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If January 1928 was compared to a faucet, and what came out was new local buildings and inventions, that faucet was opened to full blast.

LOCALS COULD ENVISION THE NEW HARTWICK COLLEGE

With the decision made that a new college campus would be built in Oneonta, The Oneonta Star reported on Jan. 11, “Dwight James Baum of New York city was yesterday selected as architect of Hartwick college campus and grounds, in accordance with tentative plans which he submitted to the trustees of Hartwick seminary in session in Oneonta, who will form with others to be selected the board of trustees of the college.”

Local residents could take a look at the drawing Baum had made, simply by looking in the Bresee’s Oneonta Department Store window, downtown. Baum was a busy man at the time, as the news article said he had been commissioned to “transform the campus at Syracuse university and notable has been the progress.” He was also developing plans for a psychiatric hospital adjacent to that campus, as well as a YMCA building on New York City’s West Side.

“Extended description of the proposed campus and the buildings suggested, seven in number, necessarily awaits final approval by the trustees of the college, yet to be organized.” With The Great Depression not far in the future, followed by World War II, the 1928 plans were never executed, once the campus began expansion after the war.

A ‘VISION’ WAS FIRST DEMONSTRATED IN NEARBY SCHENECTADY

“The magic wand of science, passing over the factory of the General Electric company here, disclosed to a small group of radio engineers, scientists, and newspapermen, a vision of the future of radio broadcasting — a future designed to bring to broadcast fans the sight as well as the sound of the radio performers,” Star readers learned on Jan. 14.

“Sitting in comfortable chairs in three Schenectady homes, several miles from the company’s broadcasting studio, the visitors were enabled both to see and hear the studio program. Simple twists of the dials on the ‘home television sets’ brought to these men the most minute reproduction of the characters who appeared before the microphone, even to the curl of cigaret smoke from their lips and the blinking of their eyes.”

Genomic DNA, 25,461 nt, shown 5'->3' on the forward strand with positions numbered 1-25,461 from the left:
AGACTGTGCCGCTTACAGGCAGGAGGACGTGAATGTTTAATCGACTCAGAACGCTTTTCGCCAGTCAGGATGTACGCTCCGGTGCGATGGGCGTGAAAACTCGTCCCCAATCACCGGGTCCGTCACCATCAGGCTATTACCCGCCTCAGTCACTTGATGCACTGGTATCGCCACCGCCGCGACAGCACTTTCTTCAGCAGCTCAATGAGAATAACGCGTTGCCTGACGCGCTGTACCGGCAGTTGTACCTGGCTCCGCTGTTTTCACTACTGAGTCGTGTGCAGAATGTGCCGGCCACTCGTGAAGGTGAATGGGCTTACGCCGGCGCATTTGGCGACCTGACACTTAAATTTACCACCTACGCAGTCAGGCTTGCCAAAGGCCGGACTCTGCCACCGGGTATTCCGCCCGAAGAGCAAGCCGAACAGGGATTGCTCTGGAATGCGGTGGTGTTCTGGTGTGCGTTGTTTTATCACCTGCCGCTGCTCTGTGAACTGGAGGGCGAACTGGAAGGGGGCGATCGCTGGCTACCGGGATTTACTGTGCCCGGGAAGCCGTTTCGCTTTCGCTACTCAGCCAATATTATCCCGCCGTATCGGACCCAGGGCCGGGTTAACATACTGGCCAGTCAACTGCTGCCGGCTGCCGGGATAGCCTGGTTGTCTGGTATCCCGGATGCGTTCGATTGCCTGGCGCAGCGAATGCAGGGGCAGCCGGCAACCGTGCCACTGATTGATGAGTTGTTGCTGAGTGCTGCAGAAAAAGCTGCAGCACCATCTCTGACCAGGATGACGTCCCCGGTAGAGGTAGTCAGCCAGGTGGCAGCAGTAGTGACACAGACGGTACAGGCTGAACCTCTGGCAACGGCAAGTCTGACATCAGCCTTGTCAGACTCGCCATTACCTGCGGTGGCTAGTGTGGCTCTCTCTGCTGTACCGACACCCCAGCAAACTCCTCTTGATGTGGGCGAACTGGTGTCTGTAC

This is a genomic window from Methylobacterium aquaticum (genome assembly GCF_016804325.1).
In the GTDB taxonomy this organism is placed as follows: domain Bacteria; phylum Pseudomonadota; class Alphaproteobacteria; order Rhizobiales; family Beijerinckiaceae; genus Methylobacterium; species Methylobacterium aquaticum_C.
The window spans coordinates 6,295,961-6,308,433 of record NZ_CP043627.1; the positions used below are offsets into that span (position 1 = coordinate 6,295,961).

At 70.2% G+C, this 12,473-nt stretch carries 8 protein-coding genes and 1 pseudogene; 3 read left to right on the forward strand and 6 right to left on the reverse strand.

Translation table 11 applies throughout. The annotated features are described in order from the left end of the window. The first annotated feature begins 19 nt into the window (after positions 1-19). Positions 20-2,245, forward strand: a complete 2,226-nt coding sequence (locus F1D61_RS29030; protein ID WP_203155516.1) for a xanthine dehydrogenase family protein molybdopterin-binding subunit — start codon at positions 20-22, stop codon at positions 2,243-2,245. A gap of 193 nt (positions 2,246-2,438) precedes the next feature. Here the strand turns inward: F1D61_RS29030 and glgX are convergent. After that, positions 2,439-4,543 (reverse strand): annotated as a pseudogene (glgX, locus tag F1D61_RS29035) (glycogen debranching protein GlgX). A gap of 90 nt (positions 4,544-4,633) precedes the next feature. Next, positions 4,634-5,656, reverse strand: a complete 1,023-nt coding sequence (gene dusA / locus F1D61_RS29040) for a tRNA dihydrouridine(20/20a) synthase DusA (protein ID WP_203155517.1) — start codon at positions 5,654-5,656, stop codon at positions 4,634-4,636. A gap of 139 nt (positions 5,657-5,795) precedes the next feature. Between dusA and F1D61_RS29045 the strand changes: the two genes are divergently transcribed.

Commercial sale of this new invention, not to mention regular programming, were still several years in the future. WRGB-TV traces its roots to this experimental broadcast.

A COMMON DEVICE IN THE HOME GOT EVEN BETTER

Members of the Oneonta Kiwanis Club were given a demonstration of a new device at their luncheon meeting at the Oneonta Hotel on Jan. 11.

“Harold P. Seeger, a former Oneonta High school student, was the speaker of the day. He is now employed by the Victrola Talking Machine company. He displayed a Victrola and an automatic electrola. After demonstrating the Victrola he played several selections on the electrola, which registered from a whisper to a full orchestra, in addition automatically placing the record on the playing surface and then removing it and placing it back in its compartment. This was a marvel to all present. The built in Radiola feature is of the latest type, all enclosed in a beautiful cabinet,” according to The Star the next day.

MAIL DELIVERY WAS MADE BETTER BY A LOCAL INVENTOR

“William E. Palmer, 329 Chestnut street,” The Star reported on Jan. 31, “has just obtained a patent for a device to be used by mail trains to take on and leave mail while the train is moving rapidly.

“The method now used by the railway postoffice in taking on mail while the train is under motion, consists of an arm attached to the car which strikes the mail bag in the middle tearing it from the standard beside the track. When it is desired to throw mail off a moving train, the bag is merely thrown on the ground where in many cases much damage is done to the mail and a danger incurred of derailing the train.

“Mr. Palmer’s device permits both the taking on and leaving of mail in a much gentler fashion and without the danger of damage to the contents of the mail bag or to the train.”

Palmer had gotten the idea from his 18 years of working on both the D&H and New York Central railroads. Palmer was working on a plan to market the device at that time.

On Monday: The area reacted to a triple combo of national and world events in late January 1968.

Oneonta City Historian Mark Simonson’s column appears twice weekly. On Saturdays, his column focuses on the area before 1950. His Monday columns address local history 1950 and later.  If you have feedback or ideas about the column, write to him at The Daily Star, or email him at [email protected]. His website is www.oneontahistorian.com. His columns can be found at www.thedailystar.com/opinion/columns/.

Ask Mark… 

Have you ever had a question about a history-making event or a prominent person in our area and didn’t know where to find the answer? Well, we’ve got an expert who might be able to help you. Historian Mark Simonson has spent many years chronicling major local happenings, and he’s ready and willing to dive into The Daily Star archives for answers, which will appear in this newspaper and online at www.thedailystar.com.

Write to him at “Ask Mark,” The Daily Star, P.O. Box 205, Oneonta, NY 13820 or email him at [email protected]

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